The Russian Defense Ministry’s decision to hold an international conference on Syrian refugees in Damascus on Nov. 10-14 stirred various reactions from local and international parties.
While the Syrian side expressed discomfort at the initiative, international organizations and Western countries were confused over the means to deal with the conference’s provisions, especially those pertaining to the conditions of return, the political path, and reconstruction.
Observers noted that the plan implemented by the Hmeimim base came after reports that the Russian Foreign Ministry was seeking to take over the Syrian file with the military intervention in Syria starting its sixth year.
Those reports were based on a recent visit by Foreign Minister Sergei Lavrov to Damascus last month, at the head of a high-level Russian delegation. In addition, changes were made to the responsibilities of Russian officials monitoring the Syrian file: Russian Envoy Sergei Vershinin, who is known to be close to the Defense Ministry, was given “lesser tasks”, while former ambassador to Syria, Alexander Kinshchak, was assigned new missions, in his capacity of director of the Middle East and North Africa Department at the Russian Ministry of Foreign Affairs.
Western and international officials were surprised upon receiving an invitation from the Russian side in response to the army’s initiative, to hold an international conference in the Syrian capital to discuss “the return of refugees and displaced persons in various parts of the world to their homeland.”
The invitation read that, given that the Syrian crisis was “relatively stable” and the burdens on host countries increased, the international community should redouble its efforts to provide “comprehensive support to all Syrians wishing to return to their country and create appropriate conditions for their living, especially with regard to infrastructure, living facilities, and humanitarian support.”
This approach was met with a reservation from Damascus, especially with regard to the Russian talk about “a stable situation” and “ending the military operations”, as stated by Lavrov in recent remarks.
In fact, the Syrian government is “not satisfied” with the understandings between Moscow and Ankara over Idlib and between Moscow and Washington over East of the Euphrates.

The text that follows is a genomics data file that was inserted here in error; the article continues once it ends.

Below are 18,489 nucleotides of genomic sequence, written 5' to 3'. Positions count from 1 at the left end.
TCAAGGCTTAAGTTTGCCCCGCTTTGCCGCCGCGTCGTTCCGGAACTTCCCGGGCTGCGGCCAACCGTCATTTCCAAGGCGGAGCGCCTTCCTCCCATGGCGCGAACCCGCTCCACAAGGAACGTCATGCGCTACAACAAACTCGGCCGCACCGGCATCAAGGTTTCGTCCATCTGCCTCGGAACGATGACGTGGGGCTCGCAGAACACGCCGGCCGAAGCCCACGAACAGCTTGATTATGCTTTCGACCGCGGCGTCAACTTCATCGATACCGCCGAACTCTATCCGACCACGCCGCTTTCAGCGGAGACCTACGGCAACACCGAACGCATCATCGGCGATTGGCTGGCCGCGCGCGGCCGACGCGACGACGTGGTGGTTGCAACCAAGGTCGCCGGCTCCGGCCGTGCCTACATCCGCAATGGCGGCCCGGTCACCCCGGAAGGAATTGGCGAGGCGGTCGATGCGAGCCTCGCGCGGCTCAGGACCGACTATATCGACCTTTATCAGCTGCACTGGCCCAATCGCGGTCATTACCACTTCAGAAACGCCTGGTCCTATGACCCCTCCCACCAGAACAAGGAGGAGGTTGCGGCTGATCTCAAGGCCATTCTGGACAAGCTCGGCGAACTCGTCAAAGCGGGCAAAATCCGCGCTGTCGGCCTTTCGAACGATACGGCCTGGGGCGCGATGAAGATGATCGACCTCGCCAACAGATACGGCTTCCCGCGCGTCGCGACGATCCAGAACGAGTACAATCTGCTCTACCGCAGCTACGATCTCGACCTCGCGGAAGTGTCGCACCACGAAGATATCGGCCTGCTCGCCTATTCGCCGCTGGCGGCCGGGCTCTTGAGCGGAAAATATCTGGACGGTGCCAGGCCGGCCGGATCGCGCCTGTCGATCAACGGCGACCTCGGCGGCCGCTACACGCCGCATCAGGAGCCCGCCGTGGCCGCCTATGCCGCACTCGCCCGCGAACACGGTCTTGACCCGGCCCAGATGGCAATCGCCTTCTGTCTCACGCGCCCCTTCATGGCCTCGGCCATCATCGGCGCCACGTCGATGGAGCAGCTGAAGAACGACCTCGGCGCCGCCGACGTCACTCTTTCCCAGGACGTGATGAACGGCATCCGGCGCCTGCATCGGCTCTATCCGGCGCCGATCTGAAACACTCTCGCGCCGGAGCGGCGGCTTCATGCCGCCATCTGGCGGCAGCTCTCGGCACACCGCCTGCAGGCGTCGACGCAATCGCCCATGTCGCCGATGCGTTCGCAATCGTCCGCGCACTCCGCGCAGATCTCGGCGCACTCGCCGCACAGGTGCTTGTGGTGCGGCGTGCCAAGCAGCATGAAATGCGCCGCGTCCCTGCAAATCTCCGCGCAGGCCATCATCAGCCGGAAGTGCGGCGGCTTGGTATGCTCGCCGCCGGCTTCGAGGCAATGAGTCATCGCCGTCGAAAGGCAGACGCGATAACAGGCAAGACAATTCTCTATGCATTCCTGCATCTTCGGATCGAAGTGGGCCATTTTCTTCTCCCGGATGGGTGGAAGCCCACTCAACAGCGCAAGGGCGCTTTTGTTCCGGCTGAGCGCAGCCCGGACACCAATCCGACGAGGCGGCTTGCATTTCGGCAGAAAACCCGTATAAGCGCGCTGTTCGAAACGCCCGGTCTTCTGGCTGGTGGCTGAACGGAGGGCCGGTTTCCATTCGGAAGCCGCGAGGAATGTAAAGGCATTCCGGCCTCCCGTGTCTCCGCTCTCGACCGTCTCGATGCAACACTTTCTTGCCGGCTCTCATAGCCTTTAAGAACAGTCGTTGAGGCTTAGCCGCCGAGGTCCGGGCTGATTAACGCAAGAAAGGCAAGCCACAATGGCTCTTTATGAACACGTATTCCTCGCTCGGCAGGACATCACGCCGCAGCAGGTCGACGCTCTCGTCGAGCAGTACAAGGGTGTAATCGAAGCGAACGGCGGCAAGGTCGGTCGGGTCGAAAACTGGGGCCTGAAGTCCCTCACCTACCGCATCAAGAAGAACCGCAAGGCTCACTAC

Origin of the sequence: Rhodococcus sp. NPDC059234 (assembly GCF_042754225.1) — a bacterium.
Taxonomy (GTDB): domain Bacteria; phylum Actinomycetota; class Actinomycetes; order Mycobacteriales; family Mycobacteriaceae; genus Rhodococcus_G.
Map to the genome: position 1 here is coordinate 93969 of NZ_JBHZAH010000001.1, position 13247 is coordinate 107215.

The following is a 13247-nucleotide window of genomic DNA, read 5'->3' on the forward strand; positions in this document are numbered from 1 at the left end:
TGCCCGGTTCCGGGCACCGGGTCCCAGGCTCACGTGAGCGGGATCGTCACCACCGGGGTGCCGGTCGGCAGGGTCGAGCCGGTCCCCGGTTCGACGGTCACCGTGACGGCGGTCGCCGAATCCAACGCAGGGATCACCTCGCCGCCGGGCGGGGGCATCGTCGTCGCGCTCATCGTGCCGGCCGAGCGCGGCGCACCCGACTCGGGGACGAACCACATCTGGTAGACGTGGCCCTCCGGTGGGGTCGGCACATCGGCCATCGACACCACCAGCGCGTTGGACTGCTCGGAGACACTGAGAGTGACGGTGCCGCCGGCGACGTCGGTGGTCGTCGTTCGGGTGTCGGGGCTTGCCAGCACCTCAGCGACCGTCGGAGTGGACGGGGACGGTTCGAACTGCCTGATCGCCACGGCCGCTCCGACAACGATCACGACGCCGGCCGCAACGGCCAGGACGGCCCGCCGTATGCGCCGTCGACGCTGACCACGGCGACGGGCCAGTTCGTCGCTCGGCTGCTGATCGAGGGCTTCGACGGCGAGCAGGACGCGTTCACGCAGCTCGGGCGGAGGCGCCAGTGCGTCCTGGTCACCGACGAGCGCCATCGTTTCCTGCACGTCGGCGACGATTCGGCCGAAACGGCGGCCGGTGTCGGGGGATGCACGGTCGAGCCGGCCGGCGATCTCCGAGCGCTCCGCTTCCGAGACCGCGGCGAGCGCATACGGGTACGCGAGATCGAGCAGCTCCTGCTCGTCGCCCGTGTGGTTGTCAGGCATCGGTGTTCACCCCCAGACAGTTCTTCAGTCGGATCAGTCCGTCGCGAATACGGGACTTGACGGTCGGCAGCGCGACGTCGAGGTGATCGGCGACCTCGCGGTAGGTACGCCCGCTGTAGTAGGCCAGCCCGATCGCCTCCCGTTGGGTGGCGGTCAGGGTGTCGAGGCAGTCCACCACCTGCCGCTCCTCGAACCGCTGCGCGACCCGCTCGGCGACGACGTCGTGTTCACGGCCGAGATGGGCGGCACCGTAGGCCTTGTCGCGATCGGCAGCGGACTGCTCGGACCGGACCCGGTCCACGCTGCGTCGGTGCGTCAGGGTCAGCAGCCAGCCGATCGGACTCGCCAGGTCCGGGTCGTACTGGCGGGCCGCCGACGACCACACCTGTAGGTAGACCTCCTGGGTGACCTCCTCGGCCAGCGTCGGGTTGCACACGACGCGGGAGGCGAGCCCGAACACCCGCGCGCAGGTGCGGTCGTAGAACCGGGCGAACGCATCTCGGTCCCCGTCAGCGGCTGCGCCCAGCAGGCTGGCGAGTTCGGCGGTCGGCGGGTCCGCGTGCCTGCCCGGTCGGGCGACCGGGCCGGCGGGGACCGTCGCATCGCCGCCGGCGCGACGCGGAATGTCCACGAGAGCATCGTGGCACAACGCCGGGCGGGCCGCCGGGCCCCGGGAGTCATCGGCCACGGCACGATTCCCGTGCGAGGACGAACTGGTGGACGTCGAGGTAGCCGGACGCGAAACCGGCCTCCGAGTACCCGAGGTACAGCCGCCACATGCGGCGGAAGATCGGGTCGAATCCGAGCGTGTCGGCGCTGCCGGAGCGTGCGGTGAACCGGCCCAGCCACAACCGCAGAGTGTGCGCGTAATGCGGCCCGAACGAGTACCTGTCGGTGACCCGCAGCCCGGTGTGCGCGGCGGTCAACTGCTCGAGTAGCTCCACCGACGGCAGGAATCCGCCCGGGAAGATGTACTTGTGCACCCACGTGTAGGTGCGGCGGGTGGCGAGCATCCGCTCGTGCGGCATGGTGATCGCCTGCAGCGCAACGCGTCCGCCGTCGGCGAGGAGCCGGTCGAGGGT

As the Russian plan stressed the need to “discuss providing support to refugees in the world and bringing peace to Syria,” Western diplomats expressed their countries’ reservations about a political solution outside the framework of the Geneva process, which is held under the auspices of the United Nations and within the context of UN Security Council Resolution 2254.
At the same time, diplomats “questioned” the possibility of the Russian Defense Ministry’s success in this “political track.” They cited Russia’s “modest accomplishments” during the Astana process and the National Dialogue Conference in Sochi, which as held at the beginning of 2018.
A senior Western official also expressed “reservations” about the talk about “infrastructure reconstruction”, as Europe and the United States have stated their unwillingness to contribute to reconstruction unless a “credible political process” is implemented.
This position was clearly expressed during the annual International Donors’ Conference in Brussels.
On the other hand, representatives of the UN institutions, who were invited by Moscow, had varied reactions. While UN officials in Damascus expressed a desire to attend the “Russian conference”, others emphasized the need to “respect the United Nations standards” regarding the conditions for the safe return of refugees.
No indications point to a collective intention by Western countries to enter into negotiations with the Russian side on how to deal with the upcoming “refugee conference,” at a time when overlapping regional and international files may deter some countries from “angering” Russia.